European Spine Journal

, Volume 23, Issue 10, pp 2028–2045 | Cite as

Focus article: report of the NIH task force on research standards for chronic low back pain

  • Richard A. DeyoEmail author
  • Samuel F. Dworkin
  • Dagmar Amtmann
  • Gunnar Andersson
  • David Borenstein
  • Eugene Carragee
  • John Carrino
  • Roger Chou
  • Karon Cook
  • Anthony DeLitto
  • Christine Goertz
  • Partap Khalsa
  • John Loeser
  • Sean Mackey
  • James Panagis
  • James Rainville
  • Tor Tosteson
  • Dennis Turk
  • Michael Von Korff
  • Debra K. Weiner
Report of the NIH Task Force


Despite rapidly increasing intervention, functional disability due to chronic low back pain (cLBP) has increased in recent decades. We often cannot identify mechanisms to explain the major negative impact cLBP has on patients’ lives. Such cLBP is often termed non-specific and may be due to multiple biologic and behavioral etiologies. Researchers use varied inclusion criteria, definitions, baseline assessments, and outcome measures, which impede comparisons and consensus. Therefore, NIH Pain Consortium charged a Research Task Force (RTF) to draft standards for research on cLBP. The resulting multidisciplinary panel recommended using 2 questions to define cLBP; classifying cLBP by its impact (defined by pain intensity, pain interference, and physical function); use of a minimum dataset to describe research participants (drawing heavily on the PROMIS methodology); reporting “responder analyses” in addition to mean outcome scores; and suggestions for future research and dissemination. The Pain Consortium has approved the recommendations, which investigators should incorporate into NIH grant proposals. The RTF believes that these recommendations will advance the field, help to resolve controversies, and facilitate future research addressing the genomic, neurologic, and other mechanistic substrates of chronic low back pain. We expect that the RTF recommendations will become a dynamic document and undergo continual improvement.


A task force was convened by the NIH Pain Consortium with the goal of developing research standards for chronic low back pain. The results included recommendations for definitions, a minimum dataset, reporting outcomes, and future research. Greater consistency in reporting should facilitate comparisons among studies and the development of phenotypes.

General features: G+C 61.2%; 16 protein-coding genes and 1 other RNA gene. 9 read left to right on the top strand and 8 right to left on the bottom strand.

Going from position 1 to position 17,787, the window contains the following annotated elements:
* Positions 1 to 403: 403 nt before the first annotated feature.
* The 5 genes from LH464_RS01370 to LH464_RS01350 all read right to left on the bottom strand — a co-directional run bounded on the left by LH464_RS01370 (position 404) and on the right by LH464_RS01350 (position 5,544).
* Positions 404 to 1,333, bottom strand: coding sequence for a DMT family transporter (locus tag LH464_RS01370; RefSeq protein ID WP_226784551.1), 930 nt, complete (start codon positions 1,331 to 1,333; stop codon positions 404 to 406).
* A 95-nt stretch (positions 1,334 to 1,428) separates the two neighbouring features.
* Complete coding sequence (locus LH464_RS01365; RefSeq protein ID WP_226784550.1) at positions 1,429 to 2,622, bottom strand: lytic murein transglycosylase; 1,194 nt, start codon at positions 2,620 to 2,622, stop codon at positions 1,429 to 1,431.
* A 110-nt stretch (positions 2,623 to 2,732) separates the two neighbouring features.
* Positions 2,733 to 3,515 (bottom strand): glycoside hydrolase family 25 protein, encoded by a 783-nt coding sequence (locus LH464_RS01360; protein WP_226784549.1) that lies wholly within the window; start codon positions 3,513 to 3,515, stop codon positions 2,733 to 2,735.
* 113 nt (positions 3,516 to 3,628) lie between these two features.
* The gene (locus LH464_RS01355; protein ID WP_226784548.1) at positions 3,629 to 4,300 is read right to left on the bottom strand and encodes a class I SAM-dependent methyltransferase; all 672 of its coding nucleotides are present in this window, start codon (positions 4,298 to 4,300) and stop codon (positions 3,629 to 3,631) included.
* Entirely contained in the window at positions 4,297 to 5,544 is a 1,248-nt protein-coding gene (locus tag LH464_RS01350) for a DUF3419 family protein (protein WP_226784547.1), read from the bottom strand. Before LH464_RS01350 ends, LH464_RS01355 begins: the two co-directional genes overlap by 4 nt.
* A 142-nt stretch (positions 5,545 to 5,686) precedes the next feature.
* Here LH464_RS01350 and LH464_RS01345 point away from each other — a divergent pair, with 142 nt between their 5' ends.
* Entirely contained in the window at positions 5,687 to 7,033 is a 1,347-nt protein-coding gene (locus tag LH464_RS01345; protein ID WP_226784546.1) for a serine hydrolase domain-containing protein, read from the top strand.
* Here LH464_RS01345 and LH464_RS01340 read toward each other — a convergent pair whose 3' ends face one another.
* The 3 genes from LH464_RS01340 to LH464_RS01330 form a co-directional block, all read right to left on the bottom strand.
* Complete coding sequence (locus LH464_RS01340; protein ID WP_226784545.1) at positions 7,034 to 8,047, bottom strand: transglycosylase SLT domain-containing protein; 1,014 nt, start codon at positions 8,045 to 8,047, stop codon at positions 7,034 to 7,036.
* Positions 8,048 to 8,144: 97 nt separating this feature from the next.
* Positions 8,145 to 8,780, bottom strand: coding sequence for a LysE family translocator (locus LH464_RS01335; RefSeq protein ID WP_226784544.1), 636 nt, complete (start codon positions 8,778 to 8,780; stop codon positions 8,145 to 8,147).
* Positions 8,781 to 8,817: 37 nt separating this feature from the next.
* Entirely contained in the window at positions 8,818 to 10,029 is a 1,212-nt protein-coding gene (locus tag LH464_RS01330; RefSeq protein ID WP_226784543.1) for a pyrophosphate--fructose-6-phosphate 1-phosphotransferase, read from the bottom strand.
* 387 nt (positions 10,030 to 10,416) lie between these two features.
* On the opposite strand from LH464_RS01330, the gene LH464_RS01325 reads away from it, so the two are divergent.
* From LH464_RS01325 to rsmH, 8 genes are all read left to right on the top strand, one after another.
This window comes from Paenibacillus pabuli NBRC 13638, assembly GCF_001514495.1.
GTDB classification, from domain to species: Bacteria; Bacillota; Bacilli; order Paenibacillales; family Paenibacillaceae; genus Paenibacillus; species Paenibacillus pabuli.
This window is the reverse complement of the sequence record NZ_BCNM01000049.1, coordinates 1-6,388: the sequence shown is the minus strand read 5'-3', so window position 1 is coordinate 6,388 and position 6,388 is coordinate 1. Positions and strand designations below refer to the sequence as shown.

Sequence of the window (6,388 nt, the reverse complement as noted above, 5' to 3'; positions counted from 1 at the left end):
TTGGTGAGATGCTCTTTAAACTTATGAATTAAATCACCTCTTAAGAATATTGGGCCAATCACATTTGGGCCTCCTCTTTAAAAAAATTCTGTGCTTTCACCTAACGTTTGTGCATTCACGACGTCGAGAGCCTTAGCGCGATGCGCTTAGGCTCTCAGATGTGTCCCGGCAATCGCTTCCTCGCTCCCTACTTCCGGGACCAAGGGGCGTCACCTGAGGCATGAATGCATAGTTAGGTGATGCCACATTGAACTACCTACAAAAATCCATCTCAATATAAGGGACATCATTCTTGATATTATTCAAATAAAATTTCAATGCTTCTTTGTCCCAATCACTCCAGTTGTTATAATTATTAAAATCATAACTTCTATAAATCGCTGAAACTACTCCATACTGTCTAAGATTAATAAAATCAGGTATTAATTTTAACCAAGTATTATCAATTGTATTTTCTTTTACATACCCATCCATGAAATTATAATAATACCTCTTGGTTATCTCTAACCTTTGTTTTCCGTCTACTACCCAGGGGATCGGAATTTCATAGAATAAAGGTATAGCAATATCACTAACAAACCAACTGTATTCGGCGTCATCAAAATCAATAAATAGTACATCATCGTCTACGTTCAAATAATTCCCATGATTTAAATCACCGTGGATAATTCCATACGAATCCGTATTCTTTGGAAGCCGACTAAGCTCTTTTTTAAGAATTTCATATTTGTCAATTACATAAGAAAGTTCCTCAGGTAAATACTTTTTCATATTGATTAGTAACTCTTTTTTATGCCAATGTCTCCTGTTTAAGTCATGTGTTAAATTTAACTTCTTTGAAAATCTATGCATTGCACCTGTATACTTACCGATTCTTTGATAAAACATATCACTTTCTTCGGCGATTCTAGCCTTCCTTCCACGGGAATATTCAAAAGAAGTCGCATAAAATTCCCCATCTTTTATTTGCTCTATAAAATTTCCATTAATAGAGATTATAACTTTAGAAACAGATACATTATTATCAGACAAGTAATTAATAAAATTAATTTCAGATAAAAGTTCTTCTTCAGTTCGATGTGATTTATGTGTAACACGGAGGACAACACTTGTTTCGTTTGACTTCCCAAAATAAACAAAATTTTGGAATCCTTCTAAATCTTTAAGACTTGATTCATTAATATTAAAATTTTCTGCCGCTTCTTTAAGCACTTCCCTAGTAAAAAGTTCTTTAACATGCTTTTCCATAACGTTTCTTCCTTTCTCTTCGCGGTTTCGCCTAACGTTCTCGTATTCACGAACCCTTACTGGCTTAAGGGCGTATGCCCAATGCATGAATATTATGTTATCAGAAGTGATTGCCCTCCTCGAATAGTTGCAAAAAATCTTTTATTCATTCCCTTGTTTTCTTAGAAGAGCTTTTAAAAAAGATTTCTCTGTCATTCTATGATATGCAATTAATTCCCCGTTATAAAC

Low back pain Chronic low back pain Research standards Minimum dataset NIH Task Force 


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Copyright information

© The American Pain Society (APS) 2014

Authors and Affiliations

  • Richard A. Deyo
    • 1
    Email author
  • Samuel F. Dworkin
    • 2
  • Dagmar Amtmann
    • 2
  • Gunnar Andersson
    • 3
  • David Borenstein
    • 4
  • Eugene Carragee
    • 5
  • John Carrino
    • 6
  • Roger Chou
    • 1
  • Karon Cook
    • 7
  • Anthony DeLitto
    • 8
  • Christine Goertz
    • 9
  • Partap Khalsa
    • 10
  • John Loeser
    • 2
  • Sean Mackey
    • 5
  • James Panagis
    • 11
  • James Rainville
    • 12
  • Tor Tosteson
    • 13
  • Dennis Turk
    • 2
  • Michael Von Korff
    • 14
  • Debra K. Weiner
    • 8
  1. 1.Oregon Health and Science UniversityPortlandUSA
  2. 2.University of WashingtonSeattleUSA
  3. 3.Rush University Medical CenterChicagoUSA
  4. 4.George Washington UniversityWashington, DCUSA
  5. 5.Stanford UniversityStanfordUSA
  6. 6.Johns Hopkins UniversityBaltimoreUSA
  7. 7.Northwestern UniversityEvanstonUSA
  8. 8.VA Pittsburgh Healthcare System and University of PittsburghPittsburghUSA
  9. 9.Palmer College of ChiropracticDavenportUSA
  10. 10.National Center for Complementary and Alternative MedicineBethesdaUSA
  11. 11.Musculoskeletal and Skin DiseasesNational Institute for ArthritisBethesdaUSA
  12. 12.New England Baptist HospitalRoxbury CrossingUSA
  13. 13.Dartmouth UniversityHanoverUSA
  14. 14.Group Health Research InstituteSeattleUSA

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